It’s one thing to run out of gas to contain a Tamika Upton double, surely the finest player in the game, late in proceedings but for a team that had defined itself in its defence, for entire edges to forget how to arrange themselves to repel three very conventional attacking raids of the Knights earlier in the game, built on not much more than a simple drawing and passing until they found no Titans standing in front of them, was - in what was a recurring theme for this weekend of south-east Queensland sport - profoundly disappointing. I hate the idea that the “occasion gets to” players, because it’s such a lazy cliche and devoid of any actual analysis, but if it quacks, it’s probably a duck.
The Titans need to offer Brittany Breayley-Nati another two years and picking up their options on the venerable Karina Brown and the dourly aggressive Niall Williams-Guthrie and begging Shannon Mato to take up her option because they really can do it in 2024. With a season together, with another year of development on the youngsters, with Taliah Fuimaono back, having proven they can already compete with the best, having lost one with a view to winning one - another horrifying cliche that may prove apt - all the ingredients are there for premiership success.
If Murphy, Hale and co do indeed get there before Hasler, Fa'asuamaleaui, et al - and the women will have a better shot at a double before the men crack their first - one wonders if the Titans will take a more feminine lean. The yardstick by which NRL clubs are measured is most certainly masculine but the gap between the creation of the Titans men’s side and the Titans women’s side is the least of any club, and unlike the other NRLW licencees, the men’s side has yet to win a premiership. In the club’s vacuum of distinction, of culture, of identity, could the women set the tone and fill the void? It’s the Sizzling 20s, the Matildas had the most watched television broadcast in Australian history and anything is possible.
With the Haslerian coup on the men’s side fomented and fermenting and a women’s side perched on the precipice, our Luxemburgish William Harrisons are finally ready to make their own mark on the world. Let’s hope they don’t Titans this up.
NRLM Player of the Year - David Fifita. He’s good, he’s always been good and I hope Hasler makes him five-eighth next year. Honourable mentions to the spacetime-curving speed of Alofiana Khan-Pereira and the emergence of Jayden Campbell.
NRLW Player of the Year - Georgia Hale. I still can’t get over a full 70 minutes on the pitch with 57 tackles and 141 metres in the preliminary final. Honourable mentions to the exceptionally damaging ball running of Evania Pelite and the goal kicking of Lauren Brown.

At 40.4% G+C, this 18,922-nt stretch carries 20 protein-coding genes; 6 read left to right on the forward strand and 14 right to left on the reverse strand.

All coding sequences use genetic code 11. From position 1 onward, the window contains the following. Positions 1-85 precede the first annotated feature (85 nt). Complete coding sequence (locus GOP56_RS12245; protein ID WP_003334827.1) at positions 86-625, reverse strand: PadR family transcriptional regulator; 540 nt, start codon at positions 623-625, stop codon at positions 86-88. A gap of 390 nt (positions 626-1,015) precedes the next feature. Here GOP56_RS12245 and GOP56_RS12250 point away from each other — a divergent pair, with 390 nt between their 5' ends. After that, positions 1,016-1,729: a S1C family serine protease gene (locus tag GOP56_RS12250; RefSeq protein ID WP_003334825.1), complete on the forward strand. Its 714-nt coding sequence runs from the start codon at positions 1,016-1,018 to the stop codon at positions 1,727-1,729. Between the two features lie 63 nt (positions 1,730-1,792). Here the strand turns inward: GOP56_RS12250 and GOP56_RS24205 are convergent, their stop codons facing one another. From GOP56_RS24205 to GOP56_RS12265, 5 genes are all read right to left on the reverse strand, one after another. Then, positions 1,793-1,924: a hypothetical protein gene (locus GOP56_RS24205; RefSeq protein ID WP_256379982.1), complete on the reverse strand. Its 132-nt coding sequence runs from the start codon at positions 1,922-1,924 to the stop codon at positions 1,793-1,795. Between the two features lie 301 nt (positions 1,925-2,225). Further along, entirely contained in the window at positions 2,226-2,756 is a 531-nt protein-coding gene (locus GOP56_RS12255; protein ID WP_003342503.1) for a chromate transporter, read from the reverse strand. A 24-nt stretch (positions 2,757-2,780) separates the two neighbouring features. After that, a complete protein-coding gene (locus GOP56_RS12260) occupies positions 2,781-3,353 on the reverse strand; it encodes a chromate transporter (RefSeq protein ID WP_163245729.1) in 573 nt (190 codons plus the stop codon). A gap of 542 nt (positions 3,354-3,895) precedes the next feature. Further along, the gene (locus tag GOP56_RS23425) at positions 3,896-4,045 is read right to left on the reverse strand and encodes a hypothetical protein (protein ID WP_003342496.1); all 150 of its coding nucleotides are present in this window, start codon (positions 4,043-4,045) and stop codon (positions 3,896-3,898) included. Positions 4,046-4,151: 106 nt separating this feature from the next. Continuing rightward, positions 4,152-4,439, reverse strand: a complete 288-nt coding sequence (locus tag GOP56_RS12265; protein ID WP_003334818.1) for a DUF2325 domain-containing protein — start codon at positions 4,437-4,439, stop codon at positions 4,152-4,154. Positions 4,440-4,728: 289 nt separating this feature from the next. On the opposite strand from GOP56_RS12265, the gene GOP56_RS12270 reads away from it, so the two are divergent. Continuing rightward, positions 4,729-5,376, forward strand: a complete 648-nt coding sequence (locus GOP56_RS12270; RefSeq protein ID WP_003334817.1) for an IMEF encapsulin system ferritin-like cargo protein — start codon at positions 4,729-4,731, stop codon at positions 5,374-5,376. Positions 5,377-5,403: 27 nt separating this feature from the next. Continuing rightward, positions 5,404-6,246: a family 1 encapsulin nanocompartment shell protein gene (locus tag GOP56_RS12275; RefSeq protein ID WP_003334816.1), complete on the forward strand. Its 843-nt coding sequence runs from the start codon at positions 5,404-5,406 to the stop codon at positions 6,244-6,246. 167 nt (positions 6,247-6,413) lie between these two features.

Men’s Win of the Year - While you might be inclined to think I’d pick a Queensland derby, cast your mind back to round 3 when the Titans defeated the Storm, 38-34. This win harks back to a similar result in 2017, the only time the full strength 2017 Storm were beaten outright, and so has a nice nostalgic ring to it. This fixture came before we really knew what the 2023 Storm would be, i.e. kind of mid but still ass-y enough to make a preliminary final, so seemed to be an optimistic omen of what the Titans could be.
Women’s Win of the Year - The first women’s finals win and the first time the Titans have made a NRL grand final, it’s the preliminary final when the Titans defeated the Roosters, 12-0. While I’ve raved my plaudits about this game several times already, it will never cease to be funny that the Roosters tried to buy the competition, again, and were eliminated by, of all clubs, the goddamn Gold Coast Titans.
In 2023, the Gold Coast Titans had feeder arrangements with the Burleigh Bears and the Tweed Heads Seagulls. This doesn’t necessarily extend beyond the Hostplus Cup team, however, we will consider the full structure of both clubs as part of the Titans’ farm system.
In 2024, Burleigh will leave the Titans to join the Broncos, a resurrection of a relationship from 2008-09. The Titans, who had been agitating for a single feeder carrying the Titans brand, will have to make do with the Seagulls.
Tweed Heads Seagulls
Queensland Cup: 9th, 11-9, +136 [season review]
QRLW: 8th, 0-7, -126
Colts: 1st, 12-2, +283, eliminated in week 3 by Townsville
WU19s: 10th, 3-3, -36
Mal Meninga Cup: 6th, 4-2, +4
Queensland Cup: 1st, 15-4-1, +171, runners-up to Easts in the grand final [season review]
QRLW: 2nd, 6-1, +84, won the premiership defeating Wynnum Manly
Colts: 4th, 10-4, +172, eliminated in week 2 by Redcliffe
WU19s: 3rd, 5-1, +86
Mal Meninga Cup: 12th, 2-4, -16
Thanks for reading The Maroon Observer. If you haven’t already, you can subscribe below to receive all the latest about Queensland rugby league.
If you really enjoyed this, please forward the email on to someone who might also enjoy it.